Unfortunately, the adaptation to ten dimensions allowed five different string theories to be mathematically possible, none of which was a perfect approximation for the universe we observe. This cast doubt on the validity of string theory until the advent of a new eleven-dimensional theory, M-theory, which emcompassed all five possible string theories.
M-theory is as yet incomplete, but its implications are astounding. It may help to explain many of the problems facing cosmologists and particle physicists in the future, such as dark matter, the cosmological constant and the search for a plausible Grand Unification Theory (GUT). Therefore, this report aims not only to explain the basic concept but also to assess what level of experimentation is needed to obtain evidence for any higher dimension designated by M-theory.
The possibility of extra dimensions
Intuition tells us that there are three dimensions of space and one of time, making it difficult to conceptualise how six extra dimensions could manifest themselves in reality. If these dimensions do exist, why do we not experience them? Brian Greene gives an answer to these salient points in "The Elegant Universe" (ref. 1) by drawing an analogy to the surface of a garden hose.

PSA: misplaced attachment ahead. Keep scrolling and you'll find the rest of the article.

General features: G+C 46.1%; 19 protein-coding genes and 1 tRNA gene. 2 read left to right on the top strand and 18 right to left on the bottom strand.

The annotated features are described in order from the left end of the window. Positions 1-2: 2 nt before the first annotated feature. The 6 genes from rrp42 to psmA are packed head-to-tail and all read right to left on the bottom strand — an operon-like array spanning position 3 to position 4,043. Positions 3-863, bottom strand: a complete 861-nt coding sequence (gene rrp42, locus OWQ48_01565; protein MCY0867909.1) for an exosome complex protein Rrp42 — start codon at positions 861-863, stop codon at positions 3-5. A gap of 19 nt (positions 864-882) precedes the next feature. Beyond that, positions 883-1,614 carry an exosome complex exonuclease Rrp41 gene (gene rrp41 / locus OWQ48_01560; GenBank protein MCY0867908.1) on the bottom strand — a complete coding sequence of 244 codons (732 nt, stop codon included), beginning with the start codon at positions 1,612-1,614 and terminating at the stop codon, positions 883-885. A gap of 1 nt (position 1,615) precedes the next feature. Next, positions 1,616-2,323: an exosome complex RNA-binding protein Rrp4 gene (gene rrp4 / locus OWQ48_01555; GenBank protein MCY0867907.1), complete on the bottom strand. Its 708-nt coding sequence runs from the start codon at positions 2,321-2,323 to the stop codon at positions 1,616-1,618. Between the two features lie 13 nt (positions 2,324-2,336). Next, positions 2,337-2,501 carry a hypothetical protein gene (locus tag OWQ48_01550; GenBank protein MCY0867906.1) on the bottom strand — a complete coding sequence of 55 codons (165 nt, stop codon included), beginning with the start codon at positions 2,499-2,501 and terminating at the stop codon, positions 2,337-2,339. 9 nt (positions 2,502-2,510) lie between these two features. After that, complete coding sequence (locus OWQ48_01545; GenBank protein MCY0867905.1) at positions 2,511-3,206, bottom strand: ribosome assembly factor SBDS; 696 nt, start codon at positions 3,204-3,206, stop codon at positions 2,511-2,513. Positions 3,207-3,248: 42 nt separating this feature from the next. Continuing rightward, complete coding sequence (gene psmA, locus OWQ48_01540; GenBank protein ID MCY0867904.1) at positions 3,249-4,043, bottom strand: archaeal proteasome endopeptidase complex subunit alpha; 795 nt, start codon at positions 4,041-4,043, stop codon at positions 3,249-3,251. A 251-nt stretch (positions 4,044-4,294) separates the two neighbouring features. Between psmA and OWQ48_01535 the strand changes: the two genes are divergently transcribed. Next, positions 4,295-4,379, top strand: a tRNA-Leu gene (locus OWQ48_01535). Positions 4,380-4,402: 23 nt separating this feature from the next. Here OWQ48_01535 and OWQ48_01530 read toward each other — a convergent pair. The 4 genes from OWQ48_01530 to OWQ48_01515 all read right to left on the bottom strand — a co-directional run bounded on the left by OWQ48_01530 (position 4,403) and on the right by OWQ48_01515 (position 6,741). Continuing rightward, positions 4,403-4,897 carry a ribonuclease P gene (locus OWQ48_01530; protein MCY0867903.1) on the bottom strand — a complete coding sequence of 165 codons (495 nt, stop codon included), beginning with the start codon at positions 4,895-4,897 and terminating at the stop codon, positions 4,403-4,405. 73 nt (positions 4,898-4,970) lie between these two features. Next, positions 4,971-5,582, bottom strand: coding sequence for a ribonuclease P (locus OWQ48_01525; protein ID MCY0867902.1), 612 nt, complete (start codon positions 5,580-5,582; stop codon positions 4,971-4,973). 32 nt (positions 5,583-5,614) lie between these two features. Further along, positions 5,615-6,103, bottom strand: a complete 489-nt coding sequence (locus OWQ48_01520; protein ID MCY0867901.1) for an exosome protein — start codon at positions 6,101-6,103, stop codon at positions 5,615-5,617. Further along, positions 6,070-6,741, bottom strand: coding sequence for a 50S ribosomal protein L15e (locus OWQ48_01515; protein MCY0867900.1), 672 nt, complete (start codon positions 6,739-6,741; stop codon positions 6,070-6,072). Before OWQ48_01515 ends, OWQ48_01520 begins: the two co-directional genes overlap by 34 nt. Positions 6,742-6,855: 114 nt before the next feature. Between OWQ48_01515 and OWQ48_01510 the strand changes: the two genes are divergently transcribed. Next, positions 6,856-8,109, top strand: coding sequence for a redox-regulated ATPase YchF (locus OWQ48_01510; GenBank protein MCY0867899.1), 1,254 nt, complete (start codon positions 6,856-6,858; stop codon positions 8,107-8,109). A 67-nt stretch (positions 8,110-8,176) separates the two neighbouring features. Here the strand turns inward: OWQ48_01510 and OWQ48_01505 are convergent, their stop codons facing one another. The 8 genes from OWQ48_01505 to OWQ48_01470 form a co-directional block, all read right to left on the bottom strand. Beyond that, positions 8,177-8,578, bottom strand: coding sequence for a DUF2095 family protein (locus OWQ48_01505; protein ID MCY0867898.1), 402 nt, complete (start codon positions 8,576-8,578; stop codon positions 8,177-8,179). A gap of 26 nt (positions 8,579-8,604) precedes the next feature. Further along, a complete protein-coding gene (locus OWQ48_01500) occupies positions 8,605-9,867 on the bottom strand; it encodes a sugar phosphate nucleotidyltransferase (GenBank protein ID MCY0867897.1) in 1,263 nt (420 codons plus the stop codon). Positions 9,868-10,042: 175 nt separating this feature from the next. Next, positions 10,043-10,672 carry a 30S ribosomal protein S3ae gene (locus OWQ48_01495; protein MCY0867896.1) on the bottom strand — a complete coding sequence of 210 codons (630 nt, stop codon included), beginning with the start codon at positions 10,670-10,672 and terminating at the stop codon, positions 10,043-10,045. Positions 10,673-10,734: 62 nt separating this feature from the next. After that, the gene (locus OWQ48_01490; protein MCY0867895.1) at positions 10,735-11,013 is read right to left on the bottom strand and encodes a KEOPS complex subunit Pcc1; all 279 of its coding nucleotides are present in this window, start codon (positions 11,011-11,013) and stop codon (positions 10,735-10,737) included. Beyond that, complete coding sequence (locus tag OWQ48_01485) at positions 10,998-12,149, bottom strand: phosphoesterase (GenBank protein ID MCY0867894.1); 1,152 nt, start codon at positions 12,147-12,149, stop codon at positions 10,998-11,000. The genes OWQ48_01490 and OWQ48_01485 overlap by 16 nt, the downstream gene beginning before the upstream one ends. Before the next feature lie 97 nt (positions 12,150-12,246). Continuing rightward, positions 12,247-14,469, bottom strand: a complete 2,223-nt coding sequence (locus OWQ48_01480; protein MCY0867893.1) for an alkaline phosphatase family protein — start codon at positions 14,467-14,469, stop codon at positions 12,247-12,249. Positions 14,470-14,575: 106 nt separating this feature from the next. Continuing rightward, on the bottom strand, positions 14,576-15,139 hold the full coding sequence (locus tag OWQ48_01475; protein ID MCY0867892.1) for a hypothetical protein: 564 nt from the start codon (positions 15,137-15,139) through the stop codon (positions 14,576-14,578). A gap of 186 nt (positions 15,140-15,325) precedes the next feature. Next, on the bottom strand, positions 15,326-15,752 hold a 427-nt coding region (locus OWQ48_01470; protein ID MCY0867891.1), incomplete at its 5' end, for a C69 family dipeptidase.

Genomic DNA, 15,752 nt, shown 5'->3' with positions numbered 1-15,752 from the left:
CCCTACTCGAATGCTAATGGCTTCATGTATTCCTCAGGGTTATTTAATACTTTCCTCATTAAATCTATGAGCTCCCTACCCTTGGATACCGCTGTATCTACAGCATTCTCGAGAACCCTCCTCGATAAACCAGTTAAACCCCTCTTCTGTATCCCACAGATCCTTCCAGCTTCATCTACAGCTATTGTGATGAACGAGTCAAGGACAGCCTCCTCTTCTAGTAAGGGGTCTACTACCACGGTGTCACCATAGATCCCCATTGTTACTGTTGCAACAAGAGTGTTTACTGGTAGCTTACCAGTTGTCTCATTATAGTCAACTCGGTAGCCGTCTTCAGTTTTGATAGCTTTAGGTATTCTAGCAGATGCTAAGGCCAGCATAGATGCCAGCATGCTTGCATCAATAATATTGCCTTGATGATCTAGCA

Imagine viewing an unfurled taut garden hose from a great distance. When considering an ant on the hose, only one coordinate (along the length of the hose) is needed to specify the ant's position. This is because the width of the hose looks negligible from the viewing point, so that effectively the hose has become a line. Nevertheless, the ant, restricted to the surface of the hose, knows that there is another dimension it can move in: the curvature of the hose. To the human observer, it is as though the extra dimension is curled up within every point on the line.